Dorm Survival 101: Talk, Stock up, and Get out

Dorm Survival 101: Talk, Stock up, and Get out

Bed bugs, communal showers, and paper-thin walls. What’s not to love about college dorms?

If the mere idea of your future dorm existence sets your teeth on edge, you’ll love this post. Today we share basic survival skills and knowledge every freshman needs. We’ll cover the most common problems you’re likely to encounter and set you up with actionable advice on how to handle everything dorms can throw at you.

If you don’t take away anything else from this, remember three things. To survive college dorms, you’ll need to talk, stock up, and get out once in a while.

Talk to Prevent and Solve Problems

College is about meeting new people, gaining experience, and finding your place in life. If you’ve never shared a living space with anyone, having a roommate might turn into an unpleasant surprise. Living under the same roof with hundreds of strangers can turn into a nightmare. That’s why communication is vital.

Don’t be afraid to talk to strangers and set ground rules from the get-go. Here are some examples of essential topics you should discuss with your dorm mate:

  1. Room cleaning schedule, expectations, and your respective responsibilities. One of the best ways to organize your cleaning is to tackle the whole room on the same day, working together. It will be a fun bonding experience.
  2. Sharing snacks, clothing, and other items. If you don’t want your roommate to take your stuff without asking, explain it at the beginning of the term. You can also establish a shared pile for food and other things you can both use.
  3. Guests, parties, and noise policies. Talk about the rules for bringing other people into your room to keep from disturbing the other’s study sessions. 

If you don’t see eye to eye with your roommate, talk to your RA about the possibility of switching rooms. It’s best to you deal with this situation before it gets out of hand. Don’t let your resentment fester, or your confrontation might come to a head at the worst possible time, like during the finals week.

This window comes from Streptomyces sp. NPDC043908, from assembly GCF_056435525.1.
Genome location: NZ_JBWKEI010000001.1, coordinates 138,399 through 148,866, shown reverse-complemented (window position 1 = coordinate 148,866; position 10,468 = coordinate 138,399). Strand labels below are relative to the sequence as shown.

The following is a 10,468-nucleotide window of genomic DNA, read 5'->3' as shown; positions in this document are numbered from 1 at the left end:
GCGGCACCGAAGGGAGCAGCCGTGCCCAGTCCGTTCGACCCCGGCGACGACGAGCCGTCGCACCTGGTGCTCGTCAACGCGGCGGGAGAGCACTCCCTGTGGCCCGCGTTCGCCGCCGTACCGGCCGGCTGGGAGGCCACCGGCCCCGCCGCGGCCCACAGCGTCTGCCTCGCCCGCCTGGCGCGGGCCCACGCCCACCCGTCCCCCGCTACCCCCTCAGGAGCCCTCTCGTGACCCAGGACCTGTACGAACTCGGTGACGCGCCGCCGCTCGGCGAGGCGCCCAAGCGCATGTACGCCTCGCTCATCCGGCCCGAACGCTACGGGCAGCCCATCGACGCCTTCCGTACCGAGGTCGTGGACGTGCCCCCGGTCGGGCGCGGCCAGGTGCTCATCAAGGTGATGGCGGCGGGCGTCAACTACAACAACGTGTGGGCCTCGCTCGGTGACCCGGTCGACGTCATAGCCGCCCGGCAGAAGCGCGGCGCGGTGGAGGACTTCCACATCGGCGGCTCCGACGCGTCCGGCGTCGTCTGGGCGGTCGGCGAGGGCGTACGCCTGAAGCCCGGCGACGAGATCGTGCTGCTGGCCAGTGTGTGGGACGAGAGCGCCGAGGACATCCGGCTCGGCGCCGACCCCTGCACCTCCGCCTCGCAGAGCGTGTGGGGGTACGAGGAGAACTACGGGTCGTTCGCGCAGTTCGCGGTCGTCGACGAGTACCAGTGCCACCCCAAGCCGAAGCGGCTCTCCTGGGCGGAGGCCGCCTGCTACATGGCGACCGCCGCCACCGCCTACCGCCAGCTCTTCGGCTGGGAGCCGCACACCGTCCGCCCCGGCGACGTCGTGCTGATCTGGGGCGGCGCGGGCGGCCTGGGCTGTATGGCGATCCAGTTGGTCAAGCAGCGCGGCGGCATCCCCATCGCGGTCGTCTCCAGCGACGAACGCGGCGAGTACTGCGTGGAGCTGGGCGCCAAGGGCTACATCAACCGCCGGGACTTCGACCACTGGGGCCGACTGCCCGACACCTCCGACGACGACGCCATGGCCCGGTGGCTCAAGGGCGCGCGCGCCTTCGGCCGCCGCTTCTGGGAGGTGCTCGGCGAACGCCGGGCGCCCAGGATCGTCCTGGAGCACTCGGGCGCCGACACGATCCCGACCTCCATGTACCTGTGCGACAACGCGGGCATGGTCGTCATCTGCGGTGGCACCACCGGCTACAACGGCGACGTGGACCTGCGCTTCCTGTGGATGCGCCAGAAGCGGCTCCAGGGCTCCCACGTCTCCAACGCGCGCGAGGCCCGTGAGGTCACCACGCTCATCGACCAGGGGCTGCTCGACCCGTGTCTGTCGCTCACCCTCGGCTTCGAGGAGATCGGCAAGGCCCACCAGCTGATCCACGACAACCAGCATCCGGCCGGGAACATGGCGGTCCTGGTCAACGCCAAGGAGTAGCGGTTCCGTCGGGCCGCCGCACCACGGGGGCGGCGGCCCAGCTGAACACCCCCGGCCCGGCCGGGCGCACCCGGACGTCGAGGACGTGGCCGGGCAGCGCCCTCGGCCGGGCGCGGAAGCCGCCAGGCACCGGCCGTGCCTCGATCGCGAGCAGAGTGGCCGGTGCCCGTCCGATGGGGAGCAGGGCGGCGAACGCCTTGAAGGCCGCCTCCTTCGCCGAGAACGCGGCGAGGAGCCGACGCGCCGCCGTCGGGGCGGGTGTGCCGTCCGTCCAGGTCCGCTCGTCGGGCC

Stock up on Necessities to Be Ready for Everything

It’s great to live at home where you can beat your midnight munchies by a quick trip to the fridge. When your parents take care of all your needs, you don’t have to think ahead and account for any eventuality. However, in college, you are on your own with no one to remind you about necessities. That’s why it’s always a great idea to keep a generous stock of:

  1. Snacks you will need for intense study sessions. See the previous advice on setting up a communal snack pile and don’t forget to stock it up after midterms and finals.
  2. Toilet paper and other hygiene products. Depending on your dorm rules, you might need to provide your own toiletries, and running out of TP is never fun. Shower caddy and rubber slippers are a must for communal showers!
  3. Everything to do with laundry. You’ll need to learn how to take care of all your clothing and buy appropriate detergent and fabric softener, as well as a hamper and a laundry bag. The latter is a solid investment if you don’t want your underwear to litter the dorm halls. 

Scout the Campus to Find Peace

The first thing you’ll have to leave behind once you move into the dorms is privacy. You’ll never be alone whether your roommate is in or not. Someone will barge in without knocking to borrow a condom. Paper-thing walls will let you in on the specifics of your neighbor’s sex life, and you’ll be able to tell when someone breaks up by the change in the playlist blaring throughout the building. 

Living in the dorm room can quickly become overwhelming, exhausting, and utterly miserable. Introverts will suffer even more, but even the most outgoing first-year students can quickly go stir-crazy. To avoid cabin fever, go out on your own and research

  1. Little hidey-holes where you won’t meet anyone from your classes or your dorm. It can be a quiet corner of the library, a tiny coffee shop, or even a bookstore. The goal is to find a place where you can unwind and finally feel alone in your head and comfortable in your skin.
  2. Part-time job opportunities. It’s a chance for you to gain practical experience, make an extra buck, and get away from your dorm for a few hours several times a week. If you can find an opening on campus or with your school, you’ll probably have time to study and work at the same time.
  3. Places to meet new people. Even when your brain is full to bursting with new names and faces, don’t give up on networking. It’s always a good idea to have people outside of your usual circle to talk to. They can offer an escape from your dorm mate and classmates when they start getting on your nerves.
  4. Clothing shares and thrift stores. The former is the best by far, providing a chance to get rid of your old clothes and get new ones for free. If no swaps are present on campus, you can always start one and become a trend-setter.

Where are you on your way to surviving dorms? Do you have your own survival checklist? Share your hacks and tricks with fellow dorm dwellers!